The Progressive


A project of Common Dreams

For Immediate Release

SBTi's Proposed Standards Represent Important Progress in Tackling Greenwashing and Ensuring Credible, Science-Based Net-Zero Pledges From Financial Institutions

Americans for Financial Reform Education Fund, Public Citizen, Sierra Club engage with global standard setter on proposed guidance for financial institutions

This summer, the Science Based Targets initiative (SBTi) — an international initiative that credibly verifies corporations’ emissions reduction targets — led several stakeholder engagement processes to clarify and tighten the standards for financial institutions seeking to set science-based targets. The SBTi also sought comment on its draft Fossil Fuel Finance Position Paper establishing specific norms for financial institutions continuing to invest in coal, oil, and gas. The comment periods closed August 23.

In its comments, advocacy groups Americans for Financial Reform Education Fund, Public Citizen, and the Sierra Club commended the SBTi for drafting a strong standard on how fossil fuel financing should be treated in corporate emissions-reduction plans that are intended to be aligned with the goals of the Paris Agreement and the consensus of the scientific community.

“Kudos to SBTi for having the guts to pull the plug on failed financial sector engagement with the fossil fuel industry. The draft standard gives banks, insurers, and asset managers a final two-year window to persuade Big Oil to enact credible decarbonization strategies. Barring success, they must divest. Financial institutions shouldn’t be entitled to the SBTi’s stamp of approval unless they are willing to make tough choices: breaking up with fossil fuel companies that refuse to take climate change seriously is at the top of that list,” said Clara Vondrich, senior policy counsel with Public Citizen’s Climate Program.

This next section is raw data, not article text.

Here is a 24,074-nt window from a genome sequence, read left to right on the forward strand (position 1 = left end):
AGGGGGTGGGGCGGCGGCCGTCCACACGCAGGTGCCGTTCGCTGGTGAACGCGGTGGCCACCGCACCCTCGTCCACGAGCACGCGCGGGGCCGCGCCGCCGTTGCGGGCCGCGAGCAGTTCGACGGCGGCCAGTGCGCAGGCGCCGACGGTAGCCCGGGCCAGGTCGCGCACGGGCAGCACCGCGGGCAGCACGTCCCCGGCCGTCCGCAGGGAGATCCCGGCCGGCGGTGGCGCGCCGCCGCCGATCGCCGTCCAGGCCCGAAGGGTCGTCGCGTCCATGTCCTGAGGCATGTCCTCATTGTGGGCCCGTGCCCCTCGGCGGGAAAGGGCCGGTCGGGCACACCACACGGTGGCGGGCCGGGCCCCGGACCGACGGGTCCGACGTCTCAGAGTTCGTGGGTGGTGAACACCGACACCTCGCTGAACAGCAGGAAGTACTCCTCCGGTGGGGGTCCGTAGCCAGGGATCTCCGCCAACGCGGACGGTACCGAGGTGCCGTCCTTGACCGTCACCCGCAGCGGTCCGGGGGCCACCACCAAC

”SBTi has performed an invaluable service by proposing needed updates to its standards to ensure that financial institutions’ net-zero emissions pledges are credible and based on the best available science, not greenwashing. We encourage SBTi to stand firm on its commitment to scientific rigor in its proposals, and we hope that it fully considers and adopts our recommendations to strengthen its guidance and further minimize the risk of greenwashing,” said Jessye Waxman, Senior Campaign Representative in the Sierra Club’s Fossil-Free Finance campaign.

The SBTi proposed several essential reforms, including criteria to guide the cessation and phase out of financial flows to fossil fuel companies unwilling to make meaningful moves to transition their operations to a clean energy future. Notably, the SBTi also shifted its yardstick for “science-based” away from its prior 2°C pathway to a 1.5°C pathway, in accord with the ambition of the Paris Agreement and in implicit recognition that current warming already has prompted devastating and unacceptable impacts worse than many scientists anticipated. In other areas, the advocacy groups urged the SBTi to tighten its standards, in order to remain a standard setter on transition planning with unimpeachable credibility and integrity.